Federal appeals court hears arguments in Governors State censorship case

ILLINOIS — A fullpanel of federal appellate court judges heard oral arguments this morning in acase that could have a profound impact on First Amendment protections affordedAmerica’s college student media.The case before the U.S. Court ofAppeals for the Seventh Circuit, Hosty v. Carter, involves administrativecensorship of the student newspaper at Governors State University in Illinois.In the fall of 2000, GSU Dean of Student Affairs Patricia Carter orderedRegional Publishing to refrain from printing The Innovator without firstobtaining a school official’s approval of its content. The paper had publishedseveral articles critical of the administration.The Innovator hasnot published an issue since. The Illinois attorney general,representing the university, has argued that the law protecting the collegestudent media is unclear. She claims that a high school-based censorshipstandard adopted by the U.S. Supreme Court in its 1988 Hazelwood SchoolDistrict v. Kuhlmeier decision should also guide judges when determining theamount of legal protection for expression on the country’s public college anduniversity campuses.Last April, a three-judge panel of the SeventhCircuit flatly rejected the university’s argument, pointing to more than threedecades of court decisions that have provided strong legal protections to thecollege student media. In June, the full appeals court voted to vacate thatruling and rehear the case before its entire panel of judges. In today’shearing, conducted in a half-full courtroom in downtown Chicago, IllinoisAssistant Attorney General Mary E. Welsh once again argued that the law wasunsettled. Less than 10 seconds into her opening statement, however, it wasclear that at least some of the judges weren’t buying it. “In myresearch I couldn’t find a single case where censorship of a college studentpublication has been upheld,” Judge Diane P. Wood told Welsh. “Can you cite asingle case where that has occurred?””No,” Welsh reluctantlysaid.But Welsh argued that this was not a case of content-basedcensorship because all that Carter wanted to do was review the paper for grammarand punctuation mistakes.Again, Wood cut her off. “No — what it presents is absolute censorship. Printers don’t print for free,” Woodsaid.Welsh continued to insist that in addition to reviewing for grammarand punctuation mistakes, colleges should have the right to screen collegepublications for “pornography and obscenity” and other forms of unlawful contentto protect the school’s reputation and shield it from legal liability.That was a point on which Judge Richard A. Posner seemed to bite.In questioning Dick Goehler, the attorney representing the Student PressLaw Center and 24 other groups who filed a friend-of-the-court brief on behalfof the students, Posner asked whether there was anything wrong with such apractice of prior review. “[Carter] didn’t actually censor anything didshe? She just wanted to see the paper,” Posner said. He wondered whatthe difference was between an adviser looking over an article and some otherschool official doing so.”Advisers provide advice,” Goehler said. “Theydo not engage in censorship.”Posner did not seempersuaded.Still, most of the judges appeared to agree that a highschool-based censorship standard was inappropriate for college studentnewspapers such as The Innovator.”This case is quite differentfrom Hazelwood, and I think that the effort to extend Hazelwood tocover it is a strange one at best,” Judge Wood said.During much of thehearing, some of the judges struggled to understand the role of the collegestudent media.For example, a number of judges wanted to know who the”publisher” of the paper was and spent time asking the attorneys for informationon such things as who hired the advisers and the makeup of the school’s mediaboard.Jeni Porche and Margaret Hosty, the former editors of TheInnovator who brought the case, were in the courtroom and felt that,overall, the arguments went well. They feel confident the court will rule intheir favor. “I think that the court had a clear understanding of thelaw involved, even if not all the facts,” Hosty said.”I hope the courtwill understand what a Pandora’s box this will be if they ruled against us,”Porche said.Student Press Law Center legal consultant Mike Hiestand, whoalso observed the hearing, said he felt fairly positive.”The law hasprovided clear, strong and consistent legal protection for the college studentmedia for nearly four decades,” Hiestand said. “We think the law remains clear,and after what we’ve heard today, we remain confident that many of the judgeswill agree.”Though the court’s decision will only have a direct effecton student speech at public colleges and universities in Illinois, Indiana andWisconsin, the three states covered by the Seventh Circuit, the case is beingclosely watched by the college student media and administratorsnationwide.A decision is expected within six months.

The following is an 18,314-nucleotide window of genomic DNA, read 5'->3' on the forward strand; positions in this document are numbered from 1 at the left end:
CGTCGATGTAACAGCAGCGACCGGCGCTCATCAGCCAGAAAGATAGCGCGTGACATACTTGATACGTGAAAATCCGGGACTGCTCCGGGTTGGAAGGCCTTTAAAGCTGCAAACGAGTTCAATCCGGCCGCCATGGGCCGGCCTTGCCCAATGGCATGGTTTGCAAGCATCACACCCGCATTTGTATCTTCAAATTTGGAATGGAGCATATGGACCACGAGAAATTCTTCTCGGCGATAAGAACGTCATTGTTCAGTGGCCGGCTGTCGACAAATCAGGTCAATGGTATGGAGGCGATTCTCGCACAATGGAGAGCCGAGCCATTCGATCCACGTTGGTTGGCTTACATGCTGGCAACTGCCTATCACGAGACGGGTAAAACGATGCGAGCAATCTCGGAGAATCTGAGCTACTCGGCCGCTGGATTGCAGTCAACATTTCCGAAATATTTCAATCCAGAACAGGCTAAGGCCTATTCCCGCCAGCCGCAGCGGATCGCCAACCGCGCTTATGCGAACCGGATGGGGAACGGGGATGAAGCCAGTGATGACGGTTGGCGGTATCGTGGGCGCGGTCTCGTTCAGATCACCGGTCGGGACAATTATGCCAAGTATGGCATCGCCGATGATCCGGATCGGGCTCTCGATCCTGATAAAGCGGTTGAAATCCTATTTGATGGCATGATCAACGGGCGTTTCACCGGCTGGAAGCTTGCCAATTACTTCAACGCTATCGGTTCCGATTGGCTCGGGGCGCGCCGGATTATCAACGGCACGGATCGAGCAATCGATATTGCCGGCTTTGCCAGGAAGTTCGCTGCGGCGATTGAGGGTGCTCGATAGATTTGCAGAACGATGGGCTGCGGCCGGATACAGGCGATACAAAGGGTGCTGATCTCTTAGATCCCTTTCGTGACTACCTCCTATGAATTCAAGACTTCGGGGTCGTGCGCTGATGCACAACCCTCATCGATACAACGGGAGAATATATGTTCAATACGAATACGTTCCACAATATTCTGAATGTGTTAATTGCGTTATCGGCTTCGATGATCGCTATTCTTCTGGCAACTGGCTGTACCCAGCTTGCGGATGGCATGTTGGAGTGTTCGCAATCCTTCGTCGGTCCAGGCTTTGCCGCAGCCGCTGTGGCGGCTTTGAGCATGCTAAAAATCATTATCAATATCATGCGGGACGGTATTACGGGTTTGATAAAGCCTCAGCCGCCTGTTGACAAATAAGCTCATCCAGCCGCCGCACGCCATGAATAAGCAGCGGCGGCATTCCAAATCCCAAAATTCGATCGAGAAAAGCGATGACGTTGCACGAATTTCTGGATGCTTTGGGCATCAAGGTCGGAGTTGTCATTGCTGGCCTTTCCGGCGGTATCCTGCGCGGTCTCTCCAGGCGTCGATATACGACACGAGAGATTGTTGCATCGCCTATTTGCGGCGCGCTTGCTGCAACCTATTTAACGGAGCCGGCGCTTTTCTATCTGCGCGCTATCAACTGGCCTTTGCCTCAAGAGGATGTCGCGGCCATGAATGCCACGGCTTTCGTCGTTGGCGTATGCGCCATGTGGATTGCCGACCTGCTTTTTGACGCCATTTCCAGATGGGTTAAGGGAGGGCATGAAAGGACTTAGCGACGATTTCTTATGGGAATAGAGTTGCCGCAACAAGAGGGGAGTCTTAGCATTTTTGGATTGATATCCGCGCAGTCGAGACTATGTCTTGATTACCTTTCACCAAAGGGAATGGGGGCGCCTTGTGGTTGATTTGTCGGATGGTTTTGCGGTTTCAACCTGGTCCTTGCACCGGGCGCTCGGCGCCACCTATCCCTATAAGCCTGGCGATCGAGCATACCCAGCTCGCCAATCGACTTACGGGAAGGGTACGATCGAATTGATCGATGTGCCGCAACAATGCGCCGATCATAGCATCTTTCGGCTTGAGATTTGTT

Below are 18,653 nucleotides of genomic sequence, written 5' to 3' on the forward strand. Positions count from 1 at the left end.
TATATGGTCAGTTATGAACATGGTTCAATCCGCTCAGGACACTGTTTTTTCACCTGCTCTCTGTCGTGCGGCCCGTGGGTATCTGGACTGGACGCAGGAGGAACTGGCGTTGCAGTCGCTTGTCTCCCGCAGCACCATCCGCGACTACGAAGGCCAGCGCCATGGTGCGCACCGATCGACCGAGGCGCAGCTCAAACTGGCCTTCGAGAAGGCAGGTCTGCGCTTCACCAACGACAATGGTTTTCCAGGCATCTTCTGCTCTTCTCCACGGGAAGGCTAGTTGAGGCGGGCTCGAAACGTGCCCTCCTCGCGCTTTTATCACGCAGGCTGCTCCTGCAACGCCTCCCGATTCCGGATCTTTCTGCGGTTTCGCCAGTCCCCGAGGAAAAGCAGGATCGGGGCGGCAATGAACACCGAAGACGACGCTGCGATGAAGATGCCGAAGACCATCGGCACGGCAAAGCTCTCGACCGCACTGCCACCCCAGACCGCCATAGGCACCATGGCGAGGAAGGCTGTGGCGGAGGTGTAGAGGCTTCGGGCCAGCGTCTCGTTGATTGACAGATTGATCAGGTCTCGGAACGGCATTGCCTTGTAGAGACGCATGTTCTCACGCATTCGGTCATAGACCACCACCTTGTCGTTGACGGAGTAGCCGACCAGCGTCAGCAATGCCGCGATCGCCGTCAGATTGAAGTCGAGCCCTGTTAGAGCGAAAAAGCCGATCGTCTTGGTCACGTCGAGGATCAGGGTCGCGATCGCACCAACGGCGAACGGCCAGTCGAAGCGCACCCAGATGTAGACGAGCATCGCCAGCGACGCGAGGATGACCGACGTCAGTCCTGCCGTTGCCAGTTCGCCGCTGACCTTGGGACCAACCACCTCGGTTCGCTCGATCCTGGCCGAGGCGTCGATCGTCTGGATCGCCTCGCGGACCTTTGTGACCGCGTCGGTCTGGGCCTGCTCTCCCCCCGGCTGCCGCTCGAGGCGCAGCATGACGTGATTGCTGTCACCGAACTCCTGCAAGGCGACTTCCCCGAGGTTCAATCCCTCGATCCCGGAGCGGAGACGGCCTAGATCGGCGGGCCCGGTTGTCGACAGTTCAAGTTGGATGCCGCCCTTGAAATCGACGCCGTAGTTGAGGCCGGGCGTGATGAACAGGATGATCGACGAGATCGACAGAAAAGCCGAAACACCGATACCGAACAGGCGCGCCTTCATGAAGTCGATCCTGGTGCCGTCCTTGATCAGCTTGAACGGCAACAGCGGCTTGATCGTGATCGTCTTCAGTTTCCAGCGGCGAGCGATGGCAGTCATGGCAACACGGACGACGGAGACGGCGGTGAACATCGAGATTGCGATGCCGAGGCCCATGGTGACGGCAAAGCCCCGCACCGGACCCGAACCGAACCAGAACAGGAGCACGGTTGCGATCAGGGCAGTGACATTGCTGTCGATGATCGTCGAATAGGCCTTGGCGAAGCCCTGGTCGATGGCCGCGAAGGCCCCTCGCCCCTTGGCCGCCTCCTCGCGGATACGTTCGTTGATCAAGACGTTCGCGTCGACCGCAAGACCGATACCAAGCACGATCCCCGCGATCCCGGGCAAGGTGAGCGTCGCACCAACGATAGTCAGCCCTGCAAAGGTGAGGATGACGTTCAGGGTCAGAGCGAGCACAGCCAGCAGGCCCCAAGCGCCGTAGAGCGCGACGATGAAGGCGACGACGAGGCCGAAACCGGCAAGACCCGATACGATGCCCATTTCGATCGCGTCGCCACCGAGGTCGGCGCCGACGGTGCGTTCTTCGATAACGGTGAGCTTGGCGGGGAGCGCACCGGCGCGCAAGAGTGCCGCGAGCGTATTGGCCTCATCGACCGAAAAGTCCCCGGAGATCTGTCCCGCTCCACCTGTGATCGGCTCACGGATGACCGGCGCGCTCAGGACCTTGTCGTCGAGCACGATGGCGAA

Hosty v. Carter, Case No. 01-4155

  • Visit our Hosty v. Carter information page
  • Listen to the oral arguments (.mpg format).